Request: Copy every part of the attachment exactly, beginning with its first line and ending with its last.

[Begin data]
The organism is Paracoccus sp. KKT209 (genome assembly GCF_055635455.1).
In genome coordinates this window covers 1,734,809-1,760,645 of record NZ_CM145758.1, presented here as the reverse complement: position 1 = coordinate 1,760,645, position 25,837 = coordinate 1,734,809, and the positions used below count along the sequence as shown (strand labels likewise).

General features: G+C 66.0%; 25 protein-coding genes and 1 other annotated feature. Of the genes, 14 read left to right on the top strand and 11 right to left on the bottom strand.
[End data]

The organism is Paracoccus sp. KKT209 (genome assembly GCF_055635455.1).
In genome coordinates this window covers 1,734,809-1,760,645 of record NZ_CM145758.1, presented here as the reverse complement: position 1 = coordinate 1,760,645, position 25,837 = coordinate 1,734,809, and the positions used below count along the sequence as shown (strand labels likewise).

General features: G+C 66.0%; 25 protein-coding genes and 1 other annotated feature. Of the genes, 14 read left to right on the top strand and 11 right to left on the bottom strand.